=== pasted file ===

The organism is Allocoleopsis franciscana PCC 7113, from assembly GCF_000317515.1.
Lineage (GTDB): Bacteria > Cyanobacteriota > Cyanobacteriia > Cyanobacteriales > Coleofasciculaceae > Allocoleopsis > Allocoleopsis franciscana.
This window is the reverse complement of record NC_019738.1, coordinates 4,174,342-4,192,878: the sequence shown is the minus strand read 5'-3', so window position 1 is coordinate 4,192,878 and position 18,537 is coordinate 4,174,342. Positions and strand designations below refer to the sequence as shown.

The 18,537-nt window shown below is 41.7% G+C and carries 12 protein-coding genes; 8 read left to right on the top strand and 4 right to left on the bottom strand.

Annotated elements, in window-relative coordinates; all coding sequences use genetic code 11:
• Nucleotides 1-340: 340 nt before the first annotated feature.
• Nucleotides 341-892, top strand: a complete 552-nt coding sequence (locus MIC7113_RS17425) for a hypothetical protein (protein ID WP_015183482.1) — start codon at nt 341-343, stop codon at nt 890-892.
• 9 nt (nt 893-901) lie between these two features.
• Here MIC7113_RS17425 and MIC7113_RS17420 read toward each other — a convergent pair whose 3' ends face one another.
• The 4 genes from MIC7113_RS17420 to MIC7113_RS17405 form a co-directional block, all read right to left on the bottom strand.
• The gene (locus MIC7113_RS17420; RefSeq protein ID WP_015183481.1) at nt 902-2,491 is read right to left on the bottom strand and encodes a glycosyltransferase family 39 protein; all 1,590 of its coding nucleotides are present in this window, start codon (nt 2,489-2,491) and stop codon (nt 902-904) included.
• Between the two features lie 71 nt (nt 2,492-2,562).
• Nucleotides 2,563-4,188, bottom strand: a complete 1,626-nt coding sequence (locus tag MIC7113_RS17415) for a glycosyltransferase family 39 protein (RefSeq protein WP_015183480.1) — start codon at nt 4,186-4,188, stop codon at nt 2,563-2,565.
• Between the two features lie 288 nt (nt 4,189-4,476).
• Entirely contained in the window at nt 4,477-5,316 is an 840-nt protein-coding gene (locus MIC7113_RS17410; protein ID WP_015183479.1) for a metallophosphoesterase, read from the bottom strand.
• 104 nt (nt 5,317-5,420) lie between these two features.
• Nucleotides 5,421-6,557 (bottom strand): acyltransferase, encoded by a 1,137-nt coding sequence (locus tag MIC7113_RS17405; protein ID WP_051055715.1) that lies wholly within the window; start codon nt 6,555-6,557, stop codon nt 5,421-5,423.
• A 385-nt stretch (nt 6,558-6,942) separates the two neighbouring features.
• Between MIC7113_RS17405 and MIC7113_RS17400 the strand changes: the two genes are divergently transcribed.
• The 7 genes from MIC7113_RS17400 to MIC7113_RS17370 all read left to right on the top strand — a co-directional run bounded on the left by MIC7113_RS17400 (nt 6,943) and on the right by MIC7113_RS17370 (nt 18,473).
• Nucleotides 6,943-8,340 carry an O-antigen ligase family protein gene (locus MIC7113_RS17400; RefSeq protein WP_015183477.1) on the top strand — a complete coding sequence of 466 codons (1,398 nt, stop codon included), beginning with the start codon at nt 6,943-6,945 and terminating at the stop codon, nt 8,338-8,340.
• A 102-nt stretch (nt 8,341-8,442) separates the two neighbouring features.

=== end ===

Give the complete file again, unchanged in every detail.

The organism is Allocoleopsis franciscana PCC 7113, from assembly GCF_000317515.1.
Lineage (GTDB): Bacteria > Cyanobacteriota > Cyanobacteriia > Cyanobacteriales > Coleofasciculaceae > Allocoleopsis > Allocoleopsis franciscana.
This window is the reverse complement of record NC_019738.1, coordinates 4,174,342-4,192,878: the sequence shown is the minus strand read 5'-3', so window position 1 is coordinate 4,192,878 and position 18,537 is coordinate 4,174,342. Positions and strand designations below refer to the sequence as shown.

The 18,537-nt window shown below is 41.7% G+C and carries 12 protein-coding genes; 8 read left to right on the top strand and 4 right to left on the bottom strand.

Annotated elements, in window-relative coordinates; all coding sequences use genetic code 11:
• Nucleotides 1-340: 340 nt before the first annotated feature.
• Nucleotides 341-892, top strand: a complete 552-nt coding sequence (locus MIC7113_RS17425) for a hypothetical protein (protein ID WP_015183482.1) — start codon at nt 341-343, stop codon at nt 890-892.
• 9 nt (nt 893-901) lie between these two features.
• Here MIC7113_RS17425 and MIC7113_RS17420 read toward each other — a convergent pair whose 3' ends face one another.
• The 4 genes from MIC7113_RS17420 to MIC7113_RS17405 form a co-directional block, all read right to left on the bottom strand.
• The gene (locus MIC7113_RS17420; RefSeq protein ID WP_015183481.1) at nt 902-2,491 is read right to left on the bottom strand and encodes a glycosyltransferase family 39 protein; all 1,590 of its coding nucleotides are present in this window, start codon (nt 2,489-2,491) and stop codon (nt 902-904) included.
• Between the two features lie 71 nt (nt 2,492-2,562).
• Nucleotides 2,563-4,188, bottom strand: a complete 1,626-nt coding sequence (locus tag MIC7113_RS17415) for a glycosyltransferase family 39 protein (RefSeq protein WP_015183480.1) — start codon at nt 4,186-4,188, stop codon at nt 2,563-2,565.
• Between the two features lie 288 nt (nt 4,189-4,476).
• Entirely contained in the window at nt 4,477-5,316 is an 840-nt protein-coding gene (locus MIC7113_RS17410; protein ID WP_015183479.1) for a metallophosphoesterase, read from the bottom strand.
• 104 nt (nt 5,317-5,420) lie between these two features.
• Nucleotides 5,421-6,557 (bottom strand): acyltransferase, encoded by a 1,137-nt coding sequence (locus tag MIC7113_RS17405; protein ID WP_051055715.1) that lies wholly within the window; start codon nt 6,555-6,557, stop codon nt 5,421-5,423.
• A 385-nt stretch (nt 6,558-6,942) separates the two neighbouring features.
• Between MIC7113_RS17405 and MIC7113_RS17400 the strand changes: the two genes are divergently transcribed.
• The 7 genes from MIC7113_RS17400 to MIC7113_RS17370 all read left to right on the top strand — a co-directional run bounded on the left by MIC7113_RS17400 (nt 6,943) and on the right by MIC7113_RS17370 (nt 18,473).
• Nucleotides 6,943-8,340 carry an O-antigen ligase family protein gene (locus MIC7113_RS17400; RefSeq protein WP_015183477.1) on the top strand — a complete coding sequence of 466 codons (1,398 nt, stop codon included), beginning with the start codon at nt 6,943-6,945 and terminating at the stop codon, nt 8,338-8,340.
• A 102-nt stretch (nt 8,341-8,442) separates the two neighbouring features.